How effective are poor schools? Poverty and educational outcomes in South Africa

Other title(s): How effective are poor schools? Poverty and educational outcomes in South Africa

Author(s): Van der Berg, Servaas

Date: 2008

Pages: p. 145-154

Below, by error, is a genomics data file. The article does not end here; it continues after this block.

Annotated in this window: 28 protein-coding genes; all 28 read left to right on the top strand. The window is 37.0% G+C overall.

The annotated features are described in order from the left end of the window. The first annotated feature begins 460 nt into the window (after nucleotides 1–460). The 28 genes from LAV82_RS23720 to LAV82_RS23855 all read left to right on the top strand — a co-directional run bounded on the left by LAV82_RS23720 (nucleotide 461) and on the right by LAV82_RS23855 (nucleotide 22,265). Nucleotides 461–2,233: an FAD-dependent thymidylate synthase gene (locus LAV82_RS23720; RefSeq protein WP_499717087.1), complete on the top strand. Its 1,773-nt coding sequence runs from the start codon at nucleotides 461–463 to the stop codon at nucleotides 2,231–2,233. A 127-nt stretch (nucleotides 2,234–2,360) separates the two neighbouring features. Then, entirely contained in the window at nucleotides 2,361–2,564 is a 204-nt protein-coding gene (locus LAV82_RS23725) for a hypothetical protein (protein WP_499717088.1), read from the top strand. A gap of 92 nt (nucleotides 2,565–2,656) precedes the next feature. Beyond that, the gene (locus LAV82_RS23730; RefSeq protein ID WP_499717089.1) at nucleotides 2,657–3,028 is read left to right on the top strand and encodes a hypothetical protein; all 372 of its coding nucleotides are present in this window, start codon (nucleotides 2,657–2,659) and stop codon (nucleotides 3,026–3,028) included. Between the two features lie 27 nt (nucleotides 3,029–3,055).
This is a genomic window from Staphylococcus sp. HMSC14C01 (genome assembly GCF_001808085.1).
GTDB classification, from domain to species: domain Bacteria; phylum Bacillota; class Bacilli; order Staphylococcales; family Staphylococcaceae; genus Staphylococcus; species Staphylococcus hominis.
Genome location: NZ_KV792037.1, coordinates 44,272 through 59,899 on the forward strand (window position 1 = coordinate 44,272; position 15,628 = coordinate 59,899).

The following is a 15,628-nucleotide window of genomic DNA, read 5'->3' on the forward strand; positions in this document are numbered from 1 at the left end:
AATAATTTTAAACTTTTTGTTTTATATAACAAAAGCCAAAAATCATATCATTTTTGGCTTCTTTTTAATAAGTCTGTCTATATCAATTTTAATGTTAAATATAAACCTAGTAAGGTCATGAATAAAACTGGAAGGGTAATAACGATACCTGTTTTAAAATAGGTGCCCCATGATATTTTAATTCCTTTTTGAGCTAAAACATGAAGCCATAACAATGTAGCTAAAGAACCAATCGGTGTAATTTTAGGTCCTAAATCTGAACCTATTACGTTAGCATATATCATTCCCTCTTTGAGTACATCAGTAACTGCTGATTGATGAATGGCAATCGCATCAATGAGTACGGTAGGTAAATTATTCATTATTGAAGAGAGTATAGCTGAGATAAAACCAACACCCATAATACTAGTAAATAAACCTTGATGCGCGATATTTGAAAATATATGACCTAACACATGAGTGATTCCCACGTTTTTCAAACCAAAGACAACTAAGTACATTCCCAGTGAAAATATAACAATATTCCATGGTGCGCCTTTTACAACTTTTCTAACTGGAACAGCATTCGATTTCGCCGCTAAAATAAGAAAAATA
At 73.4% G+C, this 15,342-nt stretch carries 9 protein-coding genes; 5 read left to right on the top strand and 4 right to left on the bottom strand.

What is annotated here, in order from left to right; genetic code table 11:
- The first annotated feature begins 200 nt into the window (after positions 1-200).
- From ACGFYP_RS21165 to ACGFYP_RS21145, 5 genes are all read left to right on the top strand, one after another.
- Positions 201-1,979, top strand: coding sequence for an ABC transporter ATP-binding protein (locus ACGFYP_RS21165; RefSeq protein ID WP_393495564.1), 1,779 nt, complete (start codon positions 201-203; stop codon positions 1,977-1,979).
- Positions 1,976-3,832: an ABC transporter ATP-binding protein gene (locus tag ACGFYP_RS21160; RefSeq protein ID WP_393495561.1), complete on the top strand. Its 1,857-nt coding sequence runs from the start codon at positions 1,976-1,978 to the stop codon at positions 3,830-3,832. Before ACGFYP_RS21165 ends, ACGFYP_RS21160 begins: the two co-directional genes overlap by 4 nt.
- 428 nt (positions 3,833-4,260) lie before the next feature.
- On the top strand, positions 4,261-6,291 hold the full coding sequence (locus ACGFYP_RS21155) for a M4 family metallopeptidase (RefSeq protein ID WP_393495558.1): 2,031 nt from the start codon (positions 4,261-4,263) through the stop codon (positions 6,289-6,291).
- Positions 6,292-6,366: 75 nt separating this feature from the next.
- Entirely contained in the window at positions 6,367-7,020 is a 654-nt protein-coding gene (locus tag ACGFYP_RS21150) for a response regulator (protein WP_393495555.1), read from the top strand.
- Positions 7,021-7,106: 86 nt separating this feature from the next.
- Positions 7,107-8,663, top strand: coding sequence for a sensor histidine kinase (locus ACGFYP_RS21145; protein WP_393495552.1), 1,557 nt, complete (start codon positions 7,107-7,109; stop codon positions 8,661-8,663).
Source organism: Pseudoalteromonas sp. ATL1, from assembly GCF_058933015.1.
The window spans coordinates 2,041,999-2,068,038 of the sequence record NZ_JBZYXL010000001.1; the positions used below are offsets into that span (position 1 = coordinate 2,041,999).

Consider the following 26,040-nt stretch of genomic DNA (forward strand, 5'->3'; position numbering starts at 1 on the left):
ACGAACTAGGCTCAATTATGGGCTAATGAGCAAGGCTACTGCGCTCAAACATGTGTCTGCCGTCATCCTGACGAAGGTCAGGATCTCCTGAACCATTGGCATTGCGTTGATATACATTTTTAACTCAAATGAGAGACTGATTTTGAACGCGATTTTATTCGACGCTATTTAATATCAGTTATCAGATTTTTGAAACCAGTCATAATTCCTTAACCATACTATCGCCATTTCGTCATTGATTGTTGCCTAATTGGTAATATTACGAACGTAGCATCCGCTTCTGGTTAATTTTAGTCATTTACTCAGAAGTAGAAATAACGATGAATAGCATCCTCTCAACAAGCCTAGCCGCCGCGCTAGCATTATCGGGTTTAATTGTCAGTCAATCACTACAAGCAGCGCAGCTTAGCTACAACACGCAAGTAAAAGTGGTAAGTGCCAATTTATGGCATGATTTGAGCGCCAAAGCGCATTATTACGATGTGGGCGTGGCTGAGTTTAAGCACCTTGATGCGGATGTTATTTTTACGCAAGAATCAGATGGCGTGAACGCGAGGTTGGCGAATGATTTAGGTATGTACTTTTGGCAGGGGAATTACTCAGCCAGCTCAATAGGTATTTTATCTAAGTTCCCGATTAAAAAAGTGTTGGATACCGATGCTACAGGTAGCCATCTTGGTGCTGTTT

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Given South Africa's divided past, it is imperative to improve educational outcomes to overcome labour market inequalities. Historically white and Indian schools still outperform black and coloured schools in examinations, and intraclass correlation coefficients (rho) reflect far greater between-school variance than for other countries. SACMEQ's rich data sets provide new possibilities for investigating relationships between educational outcomes, socio-economic status (SES), pupil and teacher characteristics, and school resources and processes. As a different data generating process applied in affluent historically white schools (test scores showed bimodal distributions), part of the analysis excluded such schools, sharply reducing rho. Test scores were regressed on various SES measures and school inputs for the full and reduced sample, using survey regression and hierarchical (multilevel or HLM) models. This shows that poor schools were least able to systematically overcome inherited socio-economic disadvantage. Schools diverged in their ability to convert inputs into outcomes, with large random effects in the HLM models. Outside of the richest schools, SES had only a mild impact on test scores, which were quite low in SACMEQ context.

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